Artist Perspectives on the Politics of Andean Negrería Dances

Dance-bib for Negreria dance © Trustees of the British Museum

BY María Mercedes Martínez Milantchi, Nereida Apaza Mamani, Sharon Pérez, Alice Samson , Laura Osorio Sunnucks, | POSTED IN Blog

Artist Perspectives on the Politics of Andean Negrería Dances is an article that reflects on Andean dances as spaces of resistance and multivocality. Published in the Harvard Review of Latin America, it addresses Aymara poet and artist Nereida Apaza Mamani’s personal perspectives on the British Museum’s Andean textile collections and Afro-Bolivian artist Sharon Pérez political positions related to the objects through SDCELAR collaborations.  

Many of the current Latin American carnivals “commemorate local historical narratives about Indigenous, Spanish, African and other ethnic identities, but at the same time they create a space to raise issues that have an impact on race relations and cultural expression in the present”.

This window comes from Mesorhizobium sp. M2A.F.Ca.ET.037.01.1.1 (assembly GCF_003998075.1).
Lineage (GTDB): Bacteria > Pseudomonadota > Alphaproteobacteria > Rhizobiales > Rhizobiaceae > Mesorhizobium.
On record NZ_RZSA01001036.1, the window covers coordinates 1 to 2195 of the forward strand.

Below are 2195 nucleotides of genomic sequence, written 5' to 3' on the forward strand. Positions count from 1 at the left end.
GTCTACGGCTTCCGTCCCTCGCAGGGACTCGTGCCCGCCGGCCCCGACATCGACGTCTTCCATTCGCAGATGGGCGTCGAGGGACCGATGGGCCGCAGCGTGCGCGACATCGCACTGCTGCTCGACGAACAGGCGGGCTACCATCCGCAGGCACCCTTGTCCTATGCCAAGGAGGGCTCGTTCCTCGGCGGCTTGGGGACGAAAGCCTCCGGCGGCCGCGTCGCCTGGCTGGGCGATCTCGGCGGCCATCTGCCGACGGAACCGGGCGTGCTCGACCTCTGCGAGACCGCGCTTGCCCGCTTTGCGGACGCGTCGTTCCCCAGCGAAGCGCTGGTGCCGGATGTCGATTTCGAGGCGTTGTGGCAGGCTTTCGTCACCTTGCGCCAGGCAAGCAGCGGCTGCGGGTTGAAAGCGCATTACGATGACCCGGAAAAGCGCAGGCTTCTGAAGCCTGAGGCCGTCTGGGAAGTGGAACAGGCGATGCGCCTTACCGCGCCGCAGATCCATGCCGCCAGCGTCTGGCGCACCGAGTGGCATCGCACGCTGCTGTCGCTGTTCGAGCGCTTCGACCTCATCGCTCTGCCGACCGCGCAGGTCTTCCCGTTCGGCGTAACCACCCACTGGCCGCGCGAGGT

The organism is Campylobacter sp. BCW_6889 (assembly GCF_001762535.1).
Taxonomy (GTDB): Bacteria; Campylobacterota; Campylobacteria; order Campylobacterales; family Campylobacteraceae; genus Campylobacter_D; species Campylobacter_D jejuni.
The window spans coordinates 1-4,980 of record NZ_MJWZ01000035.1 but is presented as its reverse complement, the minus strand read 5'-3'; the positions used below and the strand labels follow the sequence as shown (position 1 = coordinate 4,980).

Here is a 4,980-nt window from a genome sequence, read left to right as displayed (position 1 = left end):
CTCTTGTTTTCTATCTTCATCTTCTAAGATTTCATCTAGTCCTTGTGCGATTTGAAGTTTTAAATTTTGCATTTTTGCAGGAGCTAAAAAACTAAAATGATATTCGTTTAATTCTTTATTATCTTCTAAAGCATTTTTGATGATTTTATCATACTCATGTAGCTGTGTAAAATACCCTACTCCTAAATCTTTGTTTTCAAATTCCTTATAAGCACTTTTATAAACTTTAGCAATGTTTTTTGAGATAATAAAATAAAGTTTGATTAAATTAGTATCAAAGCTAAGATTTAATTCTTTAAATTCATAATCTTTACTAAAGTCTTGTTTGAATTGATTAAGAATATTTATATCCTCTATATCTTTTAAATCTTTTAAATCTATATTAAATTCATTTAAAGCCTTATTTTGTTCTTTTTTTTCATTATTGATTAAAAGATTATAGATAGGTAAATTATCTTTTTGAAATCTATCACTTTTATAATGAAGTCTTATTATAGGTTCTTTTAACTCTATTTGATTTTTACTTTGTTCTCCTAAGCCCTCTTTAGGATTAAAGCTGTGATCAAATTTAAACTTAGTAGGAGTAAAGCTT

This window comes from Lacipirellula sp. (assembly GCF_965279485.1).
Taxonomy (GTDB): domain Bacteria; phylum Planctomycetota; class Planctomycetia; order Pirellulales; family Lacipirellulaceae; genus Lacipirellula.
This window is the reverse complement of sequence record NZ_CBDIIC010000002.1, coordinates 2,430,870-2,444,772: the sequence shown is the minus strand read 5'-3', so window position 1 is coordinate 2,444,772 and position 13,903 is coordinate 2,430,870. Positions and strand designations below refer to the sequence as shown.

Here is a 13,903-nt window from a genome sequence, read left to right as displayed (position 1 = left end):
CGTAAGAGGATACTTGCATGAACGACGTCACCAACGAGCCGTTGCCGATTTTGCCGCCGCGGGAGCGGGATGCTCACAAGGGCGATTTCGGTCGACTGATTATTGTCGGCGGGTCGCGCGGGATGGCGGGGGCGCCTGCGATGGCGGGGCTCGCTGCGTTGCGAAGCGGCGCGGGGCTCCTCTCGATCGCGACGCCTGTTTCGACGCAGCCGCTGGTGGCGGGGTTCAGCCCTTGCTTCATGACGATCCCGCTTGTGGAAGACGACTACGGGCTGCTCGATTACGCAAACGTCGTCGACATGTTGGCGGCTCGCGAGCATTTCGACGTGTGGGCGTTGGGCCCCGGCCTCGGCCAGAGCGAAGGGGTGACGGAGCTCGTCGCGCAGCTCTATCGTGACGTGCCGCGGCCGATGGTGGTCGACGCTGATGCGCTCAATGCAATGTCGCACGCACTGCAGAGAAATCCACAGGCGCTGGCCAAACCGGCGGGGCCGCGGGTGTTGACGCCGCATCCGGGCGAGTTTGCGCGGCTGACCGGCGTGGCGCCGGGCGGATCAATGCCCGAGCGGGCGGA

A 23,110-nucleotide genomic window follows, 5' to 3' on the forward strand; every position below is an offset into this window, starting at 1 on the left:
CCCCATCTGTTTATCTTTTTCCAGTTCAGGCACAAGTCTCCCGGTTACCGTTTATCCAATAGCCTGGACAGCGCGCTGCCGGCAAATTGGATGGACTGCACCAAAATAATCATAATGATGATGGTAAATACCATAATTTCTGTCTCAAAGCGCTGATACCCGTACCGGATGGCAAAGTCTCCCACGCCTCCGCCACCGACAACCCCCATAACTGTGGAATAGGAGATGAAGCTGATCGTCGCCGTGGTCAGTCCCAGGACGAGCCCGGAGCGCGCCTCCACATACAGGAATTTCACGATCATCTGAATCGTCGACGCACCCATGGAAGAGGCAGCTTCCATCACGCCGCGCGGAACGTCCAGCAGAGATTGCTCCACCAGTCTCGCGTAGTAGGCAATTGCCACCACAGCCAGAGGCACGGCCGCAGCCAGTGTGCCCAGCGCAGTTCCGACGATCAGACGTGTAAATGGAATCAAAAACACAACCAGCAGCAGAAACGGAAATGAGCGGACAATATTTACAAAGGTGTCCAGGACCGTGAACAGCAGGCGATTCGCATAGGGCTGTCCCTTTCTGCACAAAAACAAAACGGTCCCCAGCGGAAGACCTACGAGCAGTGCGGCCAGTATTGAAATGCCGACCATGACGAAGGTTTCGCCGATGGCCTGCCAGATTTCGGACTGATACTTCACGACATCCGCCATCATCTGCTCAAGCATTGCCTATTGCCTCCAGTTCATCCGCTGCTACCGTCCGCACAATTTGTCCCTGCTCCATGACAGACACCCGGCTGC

“The flexibility of carnival dances, in contrast to static nature of monuments, provides a space to challenge national narratives, but it can also reinforce them. Whether the danzas act as an offering to the earth for the next harvest, to reassert and reclaim Afro history and identity, or to problematize traditional gender roles, these danzas adapt to contemporary concerns and display multiple positionalities”. 

You can read the full article here.


STAY UPDATED >> For more about this and other projects follow us on Facebook and Instagram.